Then when the potatoes and octopus are cooked, take them out and let them cool down on a board, before cutting the octopus into round slices along the leg, and slicing the potato into slightly larger rounds. The arrange the potatoes on a plate or board, season liberally with good sea salt and olive oil, and then add a layer of octopus to the top. Season again with more oil, a healthy sprinkling of paprika, and some finely chopped fresh parsley.

Serve it on it’s own, with some crusty bread, or as the first course in a Spanish feast. Make sure you have plenty of crisp white wine, invite a few people who understand what it’s all about, and enjoy the satisfaction that you can bring the best of the world to your door step if you really want to.

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Colombian Sancocho

I recently traveled to Colombia with my beautiful wife for the first time. It was a journey of discovery and adventure, great food, cheap rum, and quite a lot of time spent riding horses. In short, it was amazing.

I’ve been married for almost 2 years now, and with Marcela’s patient teaching, my Spanish is slowly getting better. But it’s safe to say that I was as out of my depth in Colombia as a cruise ship giving a drive by to a Mediterranean island (ie: run aground on a frequent basis).

Nonetheless I did my best to persevere and communicate with my mother in law, sister & brother in laws, and my niece as best I could. Which was entertaining for them if nothing else. But after a while the ¿Cómo amaneciste? and ¿Esta cansada? started to come as easily as “tengo hambre” (I’m hungry) and fragments of words and ideas slowly started to meld themselves into something that could vaguely be called communication.

I was introduced to many of the great things that make Colombians love their country. The food, the music, the dancing, the drinking, the family, the football, the landscapes and the zest for life that people have despite a vast majority of them being very poor.

If there is one dish that perhaps can sum up my experience in Colombia, it would have to be Sancocho. Sancocho is somewhere between a soup and a stew (depending on how you make it). But what is perhaps more important about Sancocho than what goes into it, is where you make it.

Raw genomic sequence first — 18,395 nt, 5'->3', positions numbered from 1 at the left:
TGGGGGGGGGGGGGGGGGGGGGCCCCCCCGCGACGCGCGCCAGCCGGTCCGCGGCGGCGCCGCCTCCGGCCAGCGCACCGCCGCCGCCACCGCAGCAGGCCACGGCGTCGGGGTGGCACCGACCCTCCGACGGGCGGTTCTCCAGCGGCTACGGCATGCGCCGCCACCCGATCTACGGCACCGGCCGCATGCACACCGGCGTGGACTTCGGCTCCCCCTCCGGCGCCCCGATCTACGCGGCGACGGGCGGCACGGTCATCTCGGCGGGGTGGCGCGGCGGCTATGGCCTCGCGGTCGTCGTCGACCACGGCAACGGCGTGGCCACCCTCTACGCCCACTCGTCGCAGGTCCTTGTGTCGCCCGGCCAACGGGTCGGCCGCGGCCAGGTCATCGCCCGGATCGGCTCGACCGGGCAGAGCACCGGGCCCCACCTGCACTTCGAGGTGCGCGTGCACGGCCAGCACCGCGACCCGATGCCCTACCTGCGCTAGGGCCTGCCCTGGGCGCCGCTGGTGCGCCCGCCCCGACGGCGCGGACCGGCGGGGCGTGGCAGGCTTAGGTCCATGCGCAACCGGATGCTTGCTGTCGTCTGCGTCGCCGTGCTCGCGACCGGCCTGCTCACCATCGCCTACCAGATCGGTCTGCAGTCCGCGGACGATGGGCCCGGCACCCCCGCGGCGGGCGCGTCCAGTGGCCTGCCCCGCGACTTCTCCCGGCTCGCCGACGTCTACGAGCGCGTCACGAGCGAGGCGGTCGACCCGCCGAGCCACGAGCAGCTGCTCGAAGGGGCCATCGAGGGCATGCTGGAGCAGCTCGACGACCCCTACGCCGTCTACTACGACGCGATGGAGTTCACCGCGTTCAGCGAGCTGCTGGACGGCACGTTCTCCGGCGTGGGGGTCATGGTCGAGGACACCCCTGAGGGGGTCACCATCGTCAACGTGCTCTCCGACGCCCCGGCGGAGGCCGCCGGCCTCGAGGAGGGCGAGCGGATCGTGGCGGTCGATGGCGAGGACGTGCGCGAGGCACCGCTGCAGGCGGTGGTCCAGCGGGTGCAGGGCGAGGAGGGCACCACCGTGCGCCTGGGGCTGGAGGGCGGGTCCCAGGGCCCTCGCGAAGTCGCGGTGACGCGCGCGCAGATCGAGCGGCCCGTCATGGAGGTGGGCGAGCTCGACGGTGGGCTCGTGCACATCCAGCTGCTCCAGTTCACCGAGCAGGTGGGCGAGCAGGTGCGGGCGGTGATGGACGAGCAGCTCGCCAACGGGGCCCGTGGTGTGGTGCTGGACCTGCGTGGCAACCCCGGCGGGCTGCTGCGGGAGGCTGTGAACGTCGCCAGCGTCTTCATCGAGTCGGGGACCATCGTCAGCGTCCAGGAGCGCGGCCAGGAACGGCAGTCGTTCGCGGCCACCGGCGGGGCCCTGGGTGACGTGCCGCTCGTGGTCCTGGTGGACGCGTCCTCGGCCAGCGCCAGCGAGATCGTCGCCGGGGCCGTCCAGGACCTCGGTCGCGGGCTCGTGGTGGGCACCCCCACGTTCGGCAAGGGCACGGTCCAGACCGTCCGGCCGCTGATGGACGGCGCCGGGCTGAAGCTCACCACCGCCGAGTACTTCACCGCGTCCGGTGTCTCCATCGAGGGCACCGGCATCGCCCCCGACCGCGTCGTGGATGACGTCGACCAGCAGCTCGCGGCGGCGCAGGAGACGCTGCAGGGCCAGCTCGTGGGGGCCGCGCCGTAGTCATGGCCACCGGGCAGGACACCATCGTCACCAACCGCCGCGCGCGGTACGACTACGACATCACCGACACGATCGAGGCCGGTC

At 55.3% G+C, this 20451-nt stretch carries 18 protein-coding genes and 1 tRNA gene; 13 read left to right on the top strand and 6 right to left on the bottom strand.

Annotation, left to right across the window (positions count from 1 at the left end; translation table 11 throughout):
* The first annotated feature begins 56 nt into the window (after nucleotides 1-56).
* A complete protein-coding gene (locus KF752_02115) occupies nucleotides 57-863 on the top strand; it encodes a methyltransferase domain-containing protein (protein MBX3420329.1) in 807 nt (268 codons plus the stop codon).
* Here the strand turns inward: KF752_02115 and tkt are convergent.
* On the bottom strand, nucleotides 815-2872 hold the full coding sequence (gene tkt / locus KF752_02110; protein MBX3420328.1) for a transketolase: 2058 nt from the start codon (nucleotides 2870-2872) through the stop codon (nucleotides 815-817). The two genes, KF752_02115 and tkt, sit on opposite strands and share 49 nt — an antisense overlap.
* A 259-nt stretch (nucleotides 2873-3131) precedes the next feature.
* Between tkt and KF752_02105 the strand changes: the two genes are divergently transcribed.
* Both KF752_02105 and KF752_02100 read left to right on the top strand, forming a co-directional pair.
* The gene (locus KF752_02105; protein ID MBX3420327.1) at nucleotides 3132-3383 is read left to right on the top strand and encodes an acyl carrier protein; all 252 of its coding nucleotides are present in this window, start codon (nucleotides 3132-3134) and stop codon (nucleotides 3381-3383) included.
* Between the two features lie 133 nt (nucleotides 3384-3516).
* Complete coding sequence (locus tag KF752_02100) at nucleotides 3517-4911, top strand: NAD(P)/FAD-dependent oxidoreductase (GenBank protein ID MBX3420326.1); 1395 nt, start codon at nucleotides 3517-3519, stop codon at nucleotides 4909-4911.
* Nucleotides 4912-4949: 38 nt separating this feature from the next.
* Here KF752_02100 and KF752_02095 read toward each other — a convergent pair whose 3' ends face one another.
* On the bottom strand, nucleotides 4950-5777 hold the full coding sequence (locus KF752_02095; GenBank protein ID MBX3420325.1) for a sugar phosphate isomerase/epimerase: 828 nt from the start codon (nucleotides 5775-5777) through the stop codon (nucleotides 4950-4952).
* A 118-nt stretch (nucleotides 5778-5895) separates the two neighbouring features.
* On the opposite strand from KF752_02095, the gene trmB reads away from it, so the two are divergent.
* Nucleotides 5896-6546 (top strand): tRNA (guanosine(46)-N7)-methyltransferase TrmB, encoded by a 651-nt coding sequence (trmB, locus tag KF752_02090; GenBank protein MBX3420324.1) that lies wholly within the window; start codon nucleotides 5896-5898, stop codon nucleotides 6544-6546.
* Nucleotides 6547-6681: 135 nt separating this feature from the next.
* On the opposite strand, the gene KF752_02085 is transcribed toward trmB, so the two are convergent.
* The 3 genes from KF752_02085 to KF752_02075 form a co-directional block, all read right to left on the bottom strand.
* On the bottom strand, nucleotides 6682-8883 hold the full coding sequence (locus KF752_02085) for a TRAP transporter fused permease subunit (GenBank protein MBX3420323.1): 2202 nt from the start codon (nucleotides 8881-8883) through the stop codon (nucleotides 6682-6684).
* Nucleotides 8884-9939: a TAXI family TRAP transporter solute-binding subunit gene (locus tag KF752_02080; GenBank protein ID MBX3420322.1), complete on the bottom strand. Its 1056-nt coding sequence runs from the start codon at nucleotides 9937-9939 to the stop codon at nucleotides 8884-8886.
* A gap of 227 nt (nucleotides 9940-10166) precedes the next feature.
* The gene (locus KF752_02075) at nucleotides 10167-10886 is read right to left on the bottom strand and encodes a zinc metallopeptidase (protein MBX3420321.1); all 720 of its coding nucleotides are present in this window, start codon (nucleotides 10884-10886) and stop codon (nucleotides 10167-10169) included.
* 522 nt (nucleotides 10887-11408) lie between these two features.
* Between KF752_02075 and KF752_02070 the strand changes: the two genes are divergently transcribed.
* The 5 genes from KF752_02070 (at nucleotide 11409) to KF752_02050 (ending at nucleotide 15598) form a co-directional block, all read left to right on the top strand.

Sancocho’s home is the street. When Christmas time and holidays come around, Colombians take to the street with a bottle of aguardiente (the local spirit of choice), a blackened old pot, a bucket of water, and as many ingredients as they can get their hands on. A makeshift fire is lit on the sidewalk, and the pot lowered onto it, propped up by bricks, rocks, or whatever spare car parts can be found lying around. Then someone takes on the all important job of fanning the flames while the water starts to boil and the soup is built.

Into the soup goes pork (cerdo), chicken (pollo), oxtail (cola de res), potato (papas), green plantain (platano), cassava (yuca)
onions, garlic, mazorca (big corn that isn’t sweet), coriander (cilantro), and spices like cumin (comino), and paprika (pimenton).

Then the long slow process of the cooking begins. Each vegetable or meat being added at just the right time so that the end result is a deep rich stock (caldo), falling off the bone soft meat, and veges with just the right level of give. It should all hopefully coincide with the point where everyone is drunk enough from aguardiente and tired enough from dancing, and just before someone starts a fight over who gets to choose the next song blasted out into the street via the speakers that have been dragged outside. This is when the soul and body restoring qualities that only a great sancocho made on the street can provide are needed most.